[2]Kendon, E., Roberts, N., Fowler, H., Roberts, M., Chan, S., Senior, C. (2014) Heavier summer downpours with climate change revealed by weather forecast resolution model. Nature Climate Change. doi:10.1038/nclimate2258.

[3]Serinaldi F and Kilsby C. (2014). Simulating daily rainfall fields over large areas for collective risk estimation. Journal of Hydrology, 512, 285-302.

[4]King, M., Bingham, R., Moore, P., Whitehouse, P., Bentley, M., Milne, G. (2012). Lower satellite-gravimetry estimates of Antarctic sea-level contribution. Nature 491, 586-589, doi:510.1038/nature11621.

[5]Dawson, R., Dickson, M., Nicholls, R., Hall, J., Walkden, M., Stansby, P., Mokrech, M., Richards, J., Zhou, J., Milligan, J., Jordan, A., Pearson, S., Rees, J., Bates, P., Koukoulas, S., and Watkinson, A. (2009), Integrated analysis of risks of coastal flooding and cliff erosion under scenarios of long term change, Climatic Change, 95:249–288.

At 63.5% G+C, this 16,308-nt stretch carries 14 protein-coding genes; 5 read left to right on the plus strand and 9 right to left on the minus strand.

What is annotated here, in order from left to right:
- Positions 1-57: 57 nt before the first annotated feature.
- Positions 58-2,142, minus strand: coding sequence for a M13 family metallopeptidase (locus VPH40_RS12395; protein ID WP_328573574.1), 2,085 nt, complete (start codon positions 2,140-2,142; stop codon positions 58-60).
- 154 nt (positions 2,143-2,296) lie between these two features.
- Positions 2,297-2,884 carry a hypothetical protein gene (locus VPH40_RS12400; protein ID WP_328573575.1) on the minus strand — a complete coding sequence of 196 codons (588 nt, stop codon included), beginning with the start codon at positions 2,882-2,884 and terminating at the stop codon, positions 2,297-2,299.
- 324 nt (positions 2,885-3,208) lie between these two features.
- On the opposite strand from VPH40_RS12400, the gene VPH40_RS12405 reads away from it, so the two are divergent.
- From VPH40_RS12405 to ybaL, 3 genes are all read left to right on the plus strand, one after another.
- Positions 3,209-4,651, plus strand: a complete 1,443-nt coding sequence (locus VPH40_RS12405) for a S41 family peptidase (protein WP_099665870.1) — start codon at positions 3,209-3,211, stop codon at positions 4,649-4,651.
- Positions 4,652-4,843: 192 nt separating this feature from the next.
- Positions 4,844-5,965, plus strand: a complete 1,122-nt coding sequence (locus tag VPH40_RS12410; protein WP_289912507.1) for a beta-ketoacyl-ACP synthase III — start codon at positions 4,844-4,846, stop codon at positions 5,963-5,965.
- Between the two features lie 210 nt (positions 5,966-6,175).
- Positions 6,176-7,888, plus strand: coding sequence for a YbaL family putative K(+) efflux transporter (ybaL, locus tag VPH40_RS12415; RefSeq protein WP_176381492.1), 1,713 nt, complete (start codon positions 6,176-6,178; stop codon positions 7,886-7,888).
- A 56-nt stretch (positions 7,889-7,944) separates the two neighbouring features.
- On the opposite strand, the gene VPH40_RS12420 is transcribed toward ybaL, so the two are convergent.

[6]Smith, L. and Liang, Q. (2013) Towards a generalised GPU/CPU shallow-flow modelling tool. Computers & Fluids, 88: 334–343.

[7]Liang, Q. (2012) A simplified adaptive Cartesian grid system for solving the 2D shallow water equations. International Journal for Numerical Methods in Fluids, 69(2): 442–458.

[8]Miller, P., Mills, J., Edwards, S., Bryan, P., Marsh, S., Mitchell, H. and Hobbs, P. (2008) A robust surface matching technique for coastal geohazard assessment and management. ISPRS Journal of Photogrammetry and Remote Sensing 2008, 63(5), 529-542.